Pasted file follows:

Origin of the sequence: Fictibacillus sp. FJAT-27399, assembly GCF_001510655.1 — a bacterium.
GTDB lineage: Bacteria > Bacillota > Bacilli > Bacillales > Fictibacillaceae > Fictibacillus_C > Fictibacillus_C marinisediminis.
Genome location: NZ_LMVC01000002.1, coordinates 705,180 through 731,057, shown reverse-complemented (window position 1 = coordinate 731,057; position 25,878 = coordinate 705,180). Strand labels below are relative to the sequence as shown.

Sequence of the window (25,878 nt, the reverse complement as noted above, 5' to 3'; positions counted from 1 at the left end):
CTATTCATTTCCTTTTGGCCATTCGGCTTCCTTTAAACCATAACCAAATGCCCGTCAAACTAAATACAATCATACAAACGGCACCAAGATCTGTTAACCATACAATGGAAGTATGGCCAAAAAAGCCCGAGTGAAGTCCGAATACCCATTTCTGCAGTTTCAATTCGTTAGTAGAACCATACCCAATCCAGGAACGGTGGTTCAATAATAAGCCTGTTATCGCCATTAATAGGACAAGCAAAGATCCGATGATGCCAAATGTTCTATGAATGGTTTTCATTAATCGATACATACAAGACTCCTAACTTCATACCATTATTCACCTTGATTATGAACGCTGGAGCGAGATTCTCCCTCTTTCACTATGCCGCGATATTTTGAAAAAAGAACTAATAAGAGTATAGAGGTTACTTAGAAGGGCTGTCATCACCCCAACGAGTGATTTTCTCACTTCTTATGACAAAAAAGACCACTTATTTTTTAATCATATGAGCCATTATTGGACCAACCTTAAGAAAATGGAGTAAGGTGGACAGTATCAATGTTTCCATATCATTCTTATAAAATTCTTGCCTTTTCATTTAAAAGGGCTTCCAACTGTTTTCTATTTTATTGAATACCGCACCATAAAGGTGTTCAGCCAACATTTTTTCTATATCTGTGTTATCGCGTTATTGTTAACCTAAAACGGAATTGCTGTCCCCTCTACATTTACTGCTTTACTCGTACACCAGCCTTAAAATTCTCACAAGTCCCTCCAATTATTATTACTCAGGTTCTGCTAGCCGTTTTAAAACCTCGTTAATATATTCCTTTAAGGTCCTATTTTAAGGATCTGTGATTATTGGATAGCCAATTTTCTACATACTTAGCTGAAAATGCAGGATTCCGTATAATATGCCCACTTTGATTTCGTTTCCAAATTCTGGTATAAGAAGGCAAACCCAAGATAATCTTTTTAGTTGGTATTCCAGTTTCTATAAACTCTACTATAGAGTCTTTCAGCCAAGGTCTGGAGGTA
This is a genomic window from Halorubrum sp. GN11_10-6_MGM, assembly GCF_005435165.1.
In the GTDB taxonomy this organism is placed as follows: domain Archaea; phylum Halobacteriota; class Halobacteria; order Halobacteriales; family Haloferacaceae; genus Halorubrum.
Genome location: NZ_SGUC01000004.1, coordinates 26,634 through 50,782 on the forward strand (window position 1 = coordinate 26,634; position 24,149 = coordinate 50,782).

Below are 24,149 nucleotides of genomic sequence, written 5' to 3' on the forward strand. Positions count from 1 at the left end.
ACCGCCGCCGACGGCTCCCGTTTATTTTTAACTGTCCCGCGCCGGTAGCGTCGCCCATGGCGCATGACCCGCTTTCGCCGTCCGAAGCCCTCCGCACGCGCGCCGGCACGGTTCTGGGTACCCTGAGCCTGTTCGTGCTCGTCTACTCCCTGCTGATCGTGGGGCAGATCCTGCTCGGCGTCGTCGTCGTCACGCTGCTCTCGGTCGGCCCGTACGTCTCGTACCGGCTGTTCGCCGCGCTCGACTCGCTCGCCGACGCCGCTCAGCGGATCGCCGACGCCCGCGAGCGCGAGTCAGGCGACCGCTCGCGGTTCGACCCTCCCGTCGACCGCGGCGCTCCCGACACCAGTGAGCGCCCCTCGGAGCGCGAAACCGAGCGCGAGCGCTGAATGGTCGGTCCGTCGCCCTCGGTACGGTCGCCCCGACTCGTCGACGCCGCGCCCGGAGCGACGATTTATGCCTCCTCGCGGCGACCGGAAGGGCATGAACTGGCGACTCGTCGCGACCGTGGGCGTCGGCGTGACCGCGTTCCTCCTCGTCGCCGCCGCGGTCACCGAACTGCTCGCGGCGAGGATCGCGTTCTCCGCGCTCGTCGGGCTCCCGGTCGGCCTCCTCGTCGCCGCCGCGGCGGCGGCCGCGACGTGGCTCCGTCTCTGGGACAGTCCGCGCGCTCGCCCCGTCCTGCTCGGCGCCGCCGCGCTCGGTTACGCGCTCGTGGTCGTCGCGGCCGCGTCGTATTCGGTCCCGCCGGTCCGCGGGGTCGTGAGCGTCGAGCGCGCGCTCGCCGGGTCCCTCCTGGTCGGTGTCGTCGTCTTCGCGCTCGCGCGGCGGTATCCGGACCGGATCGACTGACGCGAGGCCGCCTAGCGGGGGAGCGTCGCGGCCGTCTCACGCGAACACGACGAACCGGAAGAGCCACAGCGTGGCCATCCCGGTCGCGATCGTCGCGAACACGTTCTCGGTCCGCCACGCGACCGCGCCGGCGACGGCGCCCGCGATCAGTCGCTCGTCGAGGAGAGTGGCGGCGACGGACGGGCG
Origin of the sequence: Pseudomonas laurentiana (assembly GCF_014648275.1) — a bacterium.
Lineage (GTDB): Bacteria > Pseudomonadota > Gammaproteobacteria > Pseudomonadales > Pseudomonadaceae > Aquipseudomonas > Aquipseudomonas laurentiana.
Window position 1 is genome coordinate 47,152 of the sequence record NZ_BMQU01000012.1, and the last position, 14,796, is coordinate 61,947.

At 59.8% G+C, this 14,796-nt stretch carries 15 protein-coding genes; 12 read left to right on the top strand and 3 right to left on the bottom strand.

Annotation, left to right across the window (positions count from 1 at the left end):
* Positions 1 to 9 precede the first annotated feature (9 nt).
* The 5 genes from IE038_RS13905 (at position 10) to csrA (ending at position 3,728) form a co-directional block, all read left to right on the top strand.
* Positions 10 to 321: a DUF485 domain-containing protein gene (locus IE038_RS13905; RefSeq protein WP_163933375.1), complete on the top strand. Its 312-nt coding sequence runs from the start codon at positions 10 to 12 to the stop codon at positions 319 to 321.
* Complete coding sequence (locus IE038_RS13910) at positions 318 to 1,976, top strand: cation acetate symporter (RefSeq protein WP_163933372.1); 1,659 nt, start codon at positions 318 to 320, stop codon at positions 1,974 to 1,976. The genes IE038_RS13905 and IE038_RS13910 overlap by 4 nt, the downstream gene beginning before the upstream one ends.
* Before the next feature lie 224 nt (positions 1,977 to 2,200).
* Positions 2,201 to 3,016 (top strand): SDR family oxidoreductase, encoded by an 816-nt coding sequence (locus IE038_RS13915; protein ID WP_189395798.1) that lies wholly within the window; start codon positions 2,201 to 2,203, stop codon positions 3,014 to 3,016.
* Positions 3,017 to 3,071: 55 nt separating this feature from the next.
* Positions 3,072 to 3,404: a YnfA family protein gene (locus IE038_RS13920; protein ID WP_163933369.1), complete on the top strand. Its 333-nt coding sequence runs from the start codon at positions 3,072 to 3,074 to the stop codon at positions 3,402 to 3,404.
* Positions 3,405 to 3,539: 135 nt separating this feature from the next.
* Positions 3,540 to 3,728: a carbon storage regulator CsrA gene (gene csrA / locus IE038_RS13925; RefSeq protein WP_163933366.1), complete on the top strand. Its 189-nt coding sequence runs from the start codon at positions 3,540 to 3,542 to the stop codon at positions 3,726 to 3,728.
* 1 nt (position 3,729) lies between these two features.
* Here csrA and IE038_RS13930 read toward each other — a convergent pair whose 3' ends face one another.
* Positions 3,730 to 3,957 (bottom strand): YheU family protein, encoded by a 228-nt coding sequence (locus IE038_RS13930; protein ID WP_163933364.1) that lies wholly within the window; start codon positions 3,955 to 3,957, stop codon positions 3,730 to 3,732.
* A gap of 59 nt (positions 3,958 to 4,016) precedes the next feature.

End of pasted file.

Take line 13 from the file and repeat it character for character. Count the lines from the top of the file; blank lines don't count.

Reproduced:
Window position 1 is genome coordinate 47,152 of the sequence record NZ_BMQU01000012.1, and the last position, 14,796, is coordinate 61,947.